Most workers are aware of the existence of their right to claim unfair dismissal if their employment is (unfairly) terminated. However, although workers are aware of the abstract nature of the right, they are often unaware of the most basic content of the right to claim unfair dismissal. One of the most basic elements is that an employee must have at least 12 months’ continuous service to qualify for their rights related to unfair dismissal. This article will take a look at what employees should have regard to when considering making a claim for unfair dismissal.
- Is it always 12 months?
- What do I do if I don’t have 12 months continuous service?
- What is automatic unfair dismissal?
Is the qualifying period to claim unfair dismissal always 12 months?
If you’re dismissed with notice then the period that you need to work for is 51 continuous weeks. If you have this period of continuous employment then the last week is “filled” by your statutory minimum notice (or your contractual notice, if greater). The statutory minimum notice is 1 weeks’ notice if you’ve had more than one month’s employment at your employer.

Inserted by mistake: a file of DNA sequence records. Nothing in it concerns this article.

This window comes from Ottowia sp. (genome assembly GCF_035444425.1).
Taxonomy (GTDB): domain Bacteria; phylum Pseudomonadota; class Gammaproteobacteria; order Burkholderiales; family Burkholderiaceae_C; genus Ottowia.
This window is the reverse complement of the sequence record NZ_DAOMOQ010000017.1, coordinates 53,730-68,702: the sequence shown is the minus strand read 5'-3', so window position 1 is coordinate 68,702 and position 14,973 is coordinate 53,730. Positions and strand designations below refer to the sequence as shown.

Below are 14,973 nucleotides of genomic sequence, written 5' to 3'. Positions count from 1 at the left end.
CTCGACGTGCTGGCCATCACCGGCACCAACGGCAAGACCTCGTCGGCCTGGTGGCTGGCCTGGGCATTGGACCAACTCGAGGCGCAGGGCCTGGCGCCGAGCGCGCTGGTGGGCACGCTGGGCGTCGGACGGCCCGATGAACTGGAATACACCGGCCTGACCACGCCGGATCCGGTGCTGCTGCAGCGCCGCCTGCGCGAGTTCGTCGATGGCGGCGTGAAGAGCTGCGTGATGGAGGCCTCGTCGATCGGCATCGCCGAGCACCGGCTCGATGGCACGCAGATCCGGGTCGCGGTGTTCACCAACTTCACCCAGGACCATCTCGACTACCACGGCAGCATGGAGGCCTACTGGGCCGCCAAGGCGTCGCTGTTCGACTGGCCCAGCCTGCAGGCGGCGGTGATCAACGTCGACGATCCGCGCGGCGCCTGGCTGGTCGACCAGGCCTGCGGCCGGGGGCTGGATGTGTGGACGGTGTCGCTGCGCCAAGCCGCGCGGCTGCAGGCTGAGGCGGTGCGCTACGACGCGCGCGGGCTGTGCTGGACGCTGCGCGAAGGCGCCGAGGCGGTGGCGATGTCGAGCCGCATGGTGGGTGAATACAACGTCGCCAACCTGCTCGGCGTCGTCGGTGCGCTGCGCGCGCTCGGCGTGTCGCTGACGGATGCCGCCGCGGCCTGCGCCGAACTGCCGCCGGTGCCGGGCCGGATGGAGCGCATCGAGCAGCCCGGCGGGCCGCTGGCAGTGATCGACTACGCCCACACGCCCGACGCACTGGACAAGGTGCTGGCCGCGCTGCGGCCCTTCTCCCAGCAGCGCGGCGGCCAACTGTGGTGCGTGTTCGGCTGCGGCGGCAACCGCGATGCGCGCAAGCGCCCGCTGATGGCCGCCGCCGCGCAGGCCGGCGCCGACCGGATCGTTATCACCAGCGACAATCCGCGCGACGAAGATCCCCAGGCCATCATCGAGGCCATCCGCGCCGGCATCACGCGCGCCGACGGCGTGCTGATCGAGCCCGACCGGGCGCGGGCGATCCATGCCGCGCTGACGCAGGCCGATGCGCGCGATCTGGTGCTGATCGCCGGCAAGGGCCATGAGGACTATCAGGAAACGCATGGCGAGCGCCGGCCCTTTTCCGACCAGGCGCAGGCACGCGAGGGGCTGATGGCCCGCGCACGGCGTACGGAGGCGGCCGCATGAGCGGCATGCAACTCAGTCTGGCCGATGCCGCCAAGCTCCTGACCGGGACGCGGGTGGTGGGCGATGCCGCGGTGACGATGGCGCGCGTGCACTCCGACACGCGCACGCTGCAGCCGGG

If you’re dismissed without notice then the period that you need to have worked for to qualify to claim unfair dismissal is 52 continuous weeks (or 12 months).
However, as we’ll see below, in certain circumstances you do not need to have worked for the necessary 52 (or 51) weeks.
What do I do if I don’t have 12 months continuous service?
If you don’t have 12 months continuous employment then your claim for unfair dismissal will fall at the first hurdle unless the nature of your dismissal allows you to claim “automatic unfair dismissal” under the Employment Rights Act 1996. If you fall within the range of circumstances which allow you to claim automatic unfair dismissal then you do not need the 1 year’s qualifying period to claim unfair dismissal. Further, the compensation that you can be awarded is not capped. We’ll now take a look at what automatic unfair dismissal is.
What is automatic unfair dismissal?
You may have been automatically unfairly dismissed if the circumstances of your dismissal meet any of the following criteria (among others):
- You’re dismissed for a reason connected with your pregnancy, childbirth or taking maternity (or paternity, adoption, parental, or dependent care leave); or
- You‘re dismissed for a health and safety reason; or
- You’re dismissed for acting as an employee representative on a TUPE transfer; or
- You‘re dismissed for a discriminatory reason; or
- You ‘re dismissed for a reason related to the National Minimum Wage
As above, if you’re dismissed for any of the above reasons then you may have been automatically unfairly dismissed.
This also applies if you’ve resigned from your employment for any of the above reasons (i.e. it’s a case of “constructive unfair dismissal”).